38 sister chromatids are held together about the centromere near the center of a chromosome by a complex protein referred to as cohesins



41 The cell cycle consists of 1. interphase 2. prophase 3. metaphase 4. anaphase 5. telophase 6. cytokinesis


43 1. cell grows, DNA duplicated, cell organelles increase, centrioles duplicate, spindle fibers appear 2. nuclear membrane disappears, spindle fibers increase, chromatin condenses to chromosomes, organelles dispersed 3. centrioles move to poles, chromosomes line up at cell midpoint, spindle fibers attach to centromere 4. spindle fibers shorten, chromosomes pulled to opposite ends of cell 5. nuclear membrane reforms, chromosomes unwind, spindle fibers disappear 6. cell membrane pinches at center to form 2 identical cells

44 1. the cell cycle goes through a series of steps resulting in 2 smaller and identical cells and as the process proceeds 2. the cell is able to go through a series of checkpoints to make sure that the cell is able to proceed without errors

45 interphase consists of 3 parts 1. G1 2. S 3. G2 which make up about 95% of the cell cycle


47 during interphase the cell grows does the work of the cell usually the longest phase decision is made to divide the cell DNA is duplicated organelles, enzymes, etc. increased spindle begins to appear

48 interphase – the growth phase consists of 3 parts G1 – growth and function S – DNA duplicated G2 – everything that the cell needs in order to become 2 smaller cells is made ready and increased if necessary G0 – growth & division arrested, cell is dormant

49 as with so many things in a living cell there are checks and balances to make certain that all proceeds in a correct manner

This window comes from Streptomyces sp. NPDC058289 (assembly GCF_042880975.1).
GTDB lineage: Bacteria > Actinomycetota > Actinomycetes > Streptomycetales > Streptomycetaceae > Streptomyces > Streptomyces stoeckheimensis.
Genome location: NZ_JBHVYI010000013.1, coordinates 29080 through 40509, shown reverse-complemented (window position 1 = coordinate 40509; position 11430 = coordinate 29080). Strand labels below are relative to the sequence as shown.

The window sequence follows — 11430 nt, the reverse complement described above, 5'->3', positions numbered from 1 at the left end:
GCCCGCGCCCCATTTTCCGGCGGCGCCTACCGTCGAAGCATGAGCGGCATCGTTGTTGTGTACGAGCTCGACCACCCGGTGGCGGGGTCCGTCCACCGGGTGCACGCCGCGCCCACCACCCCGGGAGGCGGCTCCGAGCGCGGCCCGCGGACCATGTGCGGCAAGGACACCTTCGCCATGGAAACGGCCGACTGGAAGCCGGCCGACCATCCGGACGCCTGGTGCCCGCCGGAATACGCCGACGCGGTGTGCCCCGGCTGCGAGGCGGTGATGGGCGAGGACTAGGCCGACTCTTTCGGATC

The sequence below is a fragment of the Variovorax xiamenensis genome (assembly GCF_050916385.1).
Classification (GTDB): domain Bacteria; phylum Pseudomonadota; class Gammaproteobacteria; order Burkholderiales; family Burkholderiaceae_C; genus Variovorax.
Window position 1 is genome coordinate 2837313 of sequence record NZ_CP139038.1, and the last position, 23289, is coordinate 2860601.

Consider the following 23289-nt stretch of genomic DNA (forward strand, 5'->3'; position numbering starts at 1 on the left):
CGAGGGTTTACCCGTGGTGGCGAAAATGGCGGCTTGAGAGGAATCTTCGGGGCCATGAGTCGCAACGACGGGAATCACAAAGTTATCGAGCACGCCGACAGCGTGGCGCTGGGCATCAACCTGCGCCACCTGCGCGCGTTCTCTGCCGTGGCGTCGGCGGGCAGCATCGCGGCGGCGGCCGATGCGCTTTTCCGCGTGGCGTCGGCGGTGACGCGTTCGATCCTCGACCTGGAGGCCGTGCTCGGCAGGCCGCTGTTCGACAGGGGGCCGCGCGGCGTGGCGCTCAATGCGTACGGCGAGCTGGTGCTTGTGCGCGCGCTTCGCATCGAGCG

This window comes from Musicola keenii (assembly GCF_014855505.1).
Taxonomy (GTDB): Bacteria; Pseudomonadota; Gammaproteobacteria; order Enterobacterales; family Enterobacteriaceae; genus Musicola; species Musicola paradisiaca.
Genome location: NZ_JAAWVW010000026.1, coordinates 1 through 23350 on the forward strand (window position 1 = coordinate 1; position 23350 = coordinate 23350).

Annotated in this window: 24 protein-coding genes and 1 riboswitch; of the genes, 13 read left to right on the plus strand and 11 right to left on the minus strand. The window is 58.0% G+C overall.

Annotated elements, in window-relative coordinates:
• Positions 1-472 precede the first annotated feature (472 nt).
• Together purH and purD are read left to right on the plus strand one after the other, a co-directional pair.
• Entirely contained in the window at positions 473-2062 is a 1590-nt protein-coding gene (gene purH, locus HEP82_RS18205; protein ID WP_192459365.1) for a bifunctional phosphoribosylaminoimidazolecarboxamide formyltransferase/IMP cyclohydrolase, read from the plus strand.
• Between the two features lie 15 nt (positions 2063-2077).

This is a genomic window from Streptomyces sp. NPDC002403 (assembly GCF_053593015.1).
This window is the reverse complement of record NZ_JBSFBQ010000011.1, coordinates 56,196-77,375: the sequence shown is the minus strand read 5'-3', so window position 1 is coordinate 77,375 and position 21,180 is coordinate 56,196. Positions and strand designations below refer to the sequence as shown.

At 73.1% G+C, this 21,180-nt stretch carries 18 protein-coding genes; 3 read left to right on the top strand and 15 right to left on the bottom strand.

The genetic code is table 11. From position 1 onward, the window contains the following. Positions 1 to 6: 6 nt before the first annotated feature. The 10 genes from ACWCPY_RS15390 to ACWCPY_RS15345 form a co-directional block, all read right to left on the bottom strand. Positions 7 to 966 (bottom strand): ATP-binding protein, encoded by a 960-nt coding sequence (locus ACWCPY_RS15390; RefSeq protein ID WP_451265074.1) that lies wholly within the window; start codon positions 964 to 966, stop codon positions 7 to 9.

50 G1/S checkpoint before making the decision to duplicate the DNA the cell checks that it can proceed 1. nutritional state 2. growth factors 3. size of cell 4. is DNA OK? 5. repair/apoptosis 6. Cdk2 + cyclin e become active

51 S phase checkpoint 1. check for DNA breaks 2. check for raw materials 3. can cell proceed to G2 4. cyclin A + cdk2 become active if all is OK cell proceeds to replicate/copy DNA

52 G2/M checkpoint 1. check for errors in DNA 2. repair/apoptosis 3. condense DNA 4. cyclin B + cdk1 become active 5. M phase promoting factor (MPF) M = mitosis allows cell to continue to M phase

53 APC anaphase promoting complex 1. are chromosomes properly aligned 2. are spindles hooked up to chromosomes 3. is metaphase plate correct 4. Cdc20 and Cdh1 enzymes activate process 5. separases destroys cohesions



56 interphase -growth -DNA copied -centrioles copied -spindle fibers appear -organelles copied -checkpoints OK or not

57 prophase -chromatin condenses -chromosomes visible - sister chromatids appear - nuclear envelope breaks down - organelles dispersed -cytoskeleton disassembled -centrioles move to poles -spindles expand

58 metaphase -chromosomes at mid plate -spindles attached to chromosomes -spindles attached to centrioles


60 telophase -chromosomes at opposite ends -nuclear envelope reforming -Golgi & ER reform -spindles being reabsorbed -chromosomes unwinding - cytoplasm pinched off





65 control of the cell cycle cyclins – cdc and cdk (function???) cyclins – amount go up & down with cell phases MPF – mitosis promoting factor (kinase+cyclin) cyclin dependent kinases – engine that drives cell division kinases = phosphorylation or dephosphorylation APC/C = destroys cohesion complex and cyclins growth factors = 50+, specific & general,

66 cancer loss of control of cell cycle p53 = tumor suppressor gene p53 = halts mitosis if DNA damaged p53 = repair DNA or apoptosis p53 = damaged or absent in many cancers

67 proto-oncogenes – genes which mutate to oncogenes oncogenes – genes that cause cancer tumor suppressor genes – when mutate = cancer see fig 10.24